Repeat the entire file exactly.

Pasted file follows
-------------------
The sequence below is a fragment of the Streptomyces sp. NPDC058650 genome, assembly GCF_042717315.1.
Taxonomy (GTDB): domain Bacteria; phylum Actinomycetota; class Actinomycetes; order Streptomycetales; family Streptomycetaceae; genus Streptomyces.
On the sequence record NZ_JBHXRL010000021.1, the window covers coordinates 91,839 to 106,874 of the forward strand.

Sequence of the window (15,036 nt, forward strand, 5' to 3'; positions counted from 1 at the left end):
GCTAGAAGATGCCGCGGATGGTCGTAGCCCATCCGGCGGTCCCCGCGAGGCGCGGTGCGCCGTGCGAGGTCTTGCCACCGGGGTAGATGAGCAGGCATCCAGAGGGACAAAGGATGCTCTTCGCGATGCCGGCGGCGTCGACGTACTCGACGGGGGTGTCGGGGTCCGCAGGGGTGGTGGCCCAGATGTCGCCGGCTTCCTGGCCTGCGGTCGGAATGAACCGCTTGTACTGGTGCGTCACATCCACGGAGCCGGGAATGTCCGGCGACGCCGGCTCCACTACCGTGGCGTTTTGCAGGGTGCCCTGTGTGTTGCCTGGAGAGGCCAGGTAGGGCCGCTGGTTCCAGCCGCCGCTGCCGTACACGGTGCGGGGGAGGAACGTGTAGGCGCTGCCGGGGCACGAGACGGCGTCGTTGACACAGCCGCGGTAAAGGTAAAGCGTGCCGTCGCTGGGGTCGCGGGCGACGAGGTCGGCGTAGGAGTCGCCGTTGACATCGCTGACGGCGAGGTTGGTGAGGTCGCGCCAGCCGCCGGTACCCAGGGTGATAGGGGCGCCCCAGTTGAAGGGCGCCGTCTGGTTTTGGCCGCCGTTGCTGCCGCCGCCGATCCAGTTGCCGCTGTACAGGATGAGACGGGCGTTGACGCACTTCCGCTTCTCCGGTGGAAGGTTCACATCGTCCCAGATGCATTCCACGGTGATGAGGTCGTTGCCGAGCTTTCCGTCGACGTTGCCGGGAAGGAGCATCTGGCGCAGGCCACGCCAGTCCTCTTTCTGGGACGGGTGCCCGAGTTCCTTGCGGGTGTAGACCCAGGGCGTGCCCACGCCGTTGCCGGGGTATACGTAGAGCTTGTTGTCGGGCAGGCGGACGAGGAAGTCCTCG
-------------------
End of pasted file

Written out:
The sequence below is a fragment of the Streptomyces sp. NPDC058650 genome, assembly GCF_042717315.1.
Taxonomy (GTDB): domain Bacteria; phylum Actinomycetota; class Actinomycetes; order Streptomycetales; family Streptomycetaceae; genus Streptomyces.
On the sequence record NZ_JBHXRL010000021.1, the window covers coordinates 91,839 to 106,874 of the forward strand.

Sequence of the window (15,036 nt, forward strand, 5' to 3'; positions counted from 1 at the left end):
GCTAGAAGATGCCGCGGATGGTCGTAGCCCATCCGGCGGTCCCCGCGAGGCGCGGTGCGCCGTGCGAGGTCTTGCCACCGGGGTAGATGAGCAGGCATCCAGAGGGACAAAGGATGCTCTTCGCGATGCCGGCGGCGTCGACGTACTCGACGGGGGTGTCGGGGTCCGCAGGGGTGGTGGCCCAGATGTCGCCGGCTTCCTGGCCTGCGGTCGGAATGAACCGCTTGTACTGGTGCGTCACATCCACGGAGCCGGGAATGTCCGGCGACGCCGGCTCCACTACCGTGGCGTTTTGCAGGGTGCCCTGTGTGTTGCCTGGAGAGGCCAGGTAGGGCCGCTGGTTCCAGCCGCCGCTGCCGTACACGGTGCGGGGGAGGAACGTGTAGGCGCTGCCGGGGCACGAGACGGCGTCGTTGACACAGCCGCGGTAAAGGTAAAGCGTGCCGTCGCTGGGGTCGCGGGCGACGAGGTCGGCGTAGGAGTCGCCGTTGACATCGCTGACGGCGAGGTTGGTGAGGTCGCGCCAGCCGCCGGTACCCAGGGTGATAGGGGCGCCCCAGTTGAAGGGCGCCGTCTGGTTTTGGCCGCCGTTGCTGCCGCCGCCGATCCAGTTGCCGCTGTACAGGATGAGACGGGCGTTGACGCACTTCCGCTTCTCCGGTGGAAGGTTCACATCGTCCCAGATGCATTCCACGGTGATGAGGTCGTTGCCGAGCTTTCCGTCGACGTTGCCGGGAAGGAGCATCTGGCGCAGGCCACGCCAGTCCTCTTTCTGGGACGGGTGCCCGAGTTCCTTGCGGGTGTAGACCCAGGGCGTGCCCACGCCGTTGCCGGGGTATACGTAGAGCTTGTTGTCGGGCAGGCGGACGAGGAAGTCCTCG